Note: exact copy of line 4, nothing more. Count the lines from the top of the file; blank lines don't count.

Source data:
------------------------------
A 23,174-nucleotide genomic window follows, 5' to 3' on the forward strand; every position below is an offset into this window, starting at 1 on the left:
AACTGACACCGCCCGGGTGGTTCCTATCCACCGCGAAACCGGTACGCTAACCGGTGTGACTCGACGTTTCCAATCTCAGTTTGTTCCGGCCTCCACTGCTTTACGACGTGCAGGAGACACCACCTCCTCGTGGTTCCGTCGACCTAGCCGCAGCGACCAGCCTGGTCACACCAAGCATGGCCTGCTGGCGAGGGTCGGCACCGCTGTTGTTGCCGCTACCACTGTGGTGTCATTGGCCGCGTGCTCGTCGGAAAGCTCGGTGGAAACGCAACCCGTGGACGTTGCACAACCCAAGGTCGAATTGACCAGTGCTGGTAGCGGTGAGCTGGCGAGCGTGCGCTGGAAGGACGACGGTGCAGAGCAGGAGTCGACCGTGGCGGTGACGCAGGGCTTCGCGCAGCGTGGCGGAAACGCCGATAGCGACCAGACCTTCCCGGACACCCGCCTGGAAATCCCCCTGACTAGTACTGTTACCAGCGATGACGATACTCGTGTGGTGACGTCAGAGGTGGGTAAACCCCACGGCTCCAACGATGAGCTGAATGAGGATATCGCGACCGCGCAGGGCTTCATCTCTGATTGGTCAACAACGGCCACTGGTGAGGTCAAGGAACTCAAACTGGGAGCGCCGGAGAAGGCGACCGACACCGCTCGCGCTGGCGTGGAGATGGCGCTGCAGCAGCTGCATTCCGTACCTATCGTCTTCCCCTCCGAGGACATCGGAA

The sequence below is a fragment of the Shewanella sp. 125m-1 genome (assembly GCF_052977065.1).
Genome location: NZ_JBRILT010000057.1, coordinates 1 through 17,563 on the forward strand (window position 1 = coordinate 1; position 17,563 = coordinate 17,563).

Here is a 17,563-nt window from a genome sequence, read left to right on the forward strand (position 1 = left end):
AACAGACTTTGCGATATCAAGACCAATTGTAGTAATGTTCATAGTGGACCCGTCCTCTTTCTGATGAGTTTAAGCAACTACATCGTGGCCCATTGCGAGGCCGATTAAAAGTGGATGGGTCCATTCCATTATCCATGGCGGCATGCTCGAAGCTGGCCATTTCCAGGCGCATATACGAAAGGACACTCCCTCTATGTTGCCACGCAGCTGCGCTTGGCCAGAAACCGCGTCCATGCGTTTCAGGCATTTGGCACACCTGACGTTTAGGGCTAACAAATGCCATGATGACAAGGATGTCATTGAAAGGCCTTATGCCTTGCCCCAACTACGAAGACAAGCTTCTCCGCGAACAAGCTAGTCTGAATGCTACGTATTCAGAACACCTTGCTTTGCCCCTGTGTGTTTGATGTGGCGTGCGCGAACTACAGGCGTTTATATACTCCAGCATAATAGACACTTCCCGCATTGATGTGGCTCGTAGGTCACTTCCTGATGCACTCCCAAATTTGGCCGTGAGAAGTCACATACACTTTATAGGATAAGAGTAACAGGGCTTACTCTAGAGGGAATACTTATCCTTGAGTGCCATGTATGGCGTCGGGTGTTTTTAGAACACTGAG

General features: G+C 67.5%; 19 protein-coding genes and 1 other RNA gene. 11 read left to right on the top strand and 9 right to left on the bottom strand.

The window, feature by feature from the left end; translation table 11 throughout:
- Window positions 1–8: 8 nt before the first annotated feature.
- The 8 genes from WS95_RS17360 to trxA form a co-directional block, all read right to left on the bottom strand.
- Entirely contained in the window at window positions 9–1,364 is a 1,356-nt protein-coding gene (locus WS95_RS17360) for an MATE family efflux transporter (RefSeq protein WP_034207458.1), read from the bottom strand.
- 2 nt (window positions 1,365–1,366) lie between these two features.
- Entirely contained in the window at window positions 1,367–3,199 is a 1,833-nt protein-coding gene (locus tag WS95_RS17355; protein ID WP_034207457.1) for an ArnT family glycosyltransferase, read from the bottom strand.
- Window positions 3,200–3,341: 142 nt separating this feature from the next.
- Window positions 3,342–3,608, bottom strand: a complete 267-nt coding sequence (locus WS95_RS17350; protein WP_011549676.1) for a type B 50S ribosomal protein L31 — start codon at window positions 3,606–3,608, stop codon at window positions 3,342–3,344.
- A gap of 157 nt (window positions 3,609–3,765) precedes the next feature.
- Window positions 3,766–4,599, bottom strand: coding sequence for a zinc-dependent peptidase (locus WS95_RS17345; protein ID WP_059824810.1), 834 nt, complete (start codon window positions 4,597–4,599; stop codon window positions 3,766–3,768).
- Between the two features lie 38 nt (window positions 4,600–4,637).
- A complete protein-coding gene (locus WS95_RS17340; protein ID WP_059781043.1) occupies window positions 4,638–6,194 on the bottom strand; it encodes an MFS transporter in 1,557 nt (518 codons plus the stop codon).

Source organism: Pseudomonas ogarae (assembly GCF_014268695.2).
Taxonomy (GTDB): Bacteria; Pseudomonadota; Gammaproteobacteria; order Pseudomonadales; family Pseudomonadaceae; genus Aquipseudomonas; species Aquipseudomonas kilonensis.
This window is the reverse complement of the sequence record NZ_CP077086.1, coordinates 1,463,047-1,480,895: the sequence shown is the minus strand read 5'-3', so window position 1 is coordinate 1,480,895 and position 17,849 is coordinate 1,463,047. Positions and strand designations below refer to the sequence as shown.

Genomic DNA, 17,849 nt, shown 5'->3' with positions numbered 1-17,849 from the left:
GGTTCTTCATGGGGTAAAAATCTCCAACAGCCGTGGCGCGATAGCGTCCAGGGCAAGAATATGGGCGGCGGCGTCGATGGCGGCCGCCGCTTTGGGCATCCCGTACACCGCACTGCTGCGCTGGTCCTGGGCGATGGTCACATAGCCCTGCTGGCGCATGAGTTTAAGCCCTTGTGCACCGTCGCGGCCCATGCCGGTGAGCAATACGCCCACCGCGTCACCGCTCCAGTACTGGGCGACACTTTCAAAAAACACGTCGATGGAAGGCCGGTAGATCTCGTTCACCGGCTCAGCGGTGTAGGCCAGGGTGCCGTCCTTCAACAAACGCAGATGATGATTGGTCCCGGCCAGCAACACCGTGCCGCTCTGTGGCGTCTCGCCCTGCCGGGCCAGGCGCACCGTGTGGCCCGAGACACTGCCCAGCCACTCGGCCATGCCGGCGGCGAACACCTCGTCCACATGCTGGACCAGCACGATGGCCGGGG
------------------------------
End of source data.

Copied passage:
Genome location: NZ_JBRILT010000057.1, coordinates 1 through 17,563 on the forward strand (window position 1 = coordinate 1; position 17,563 = coordinate 17,563).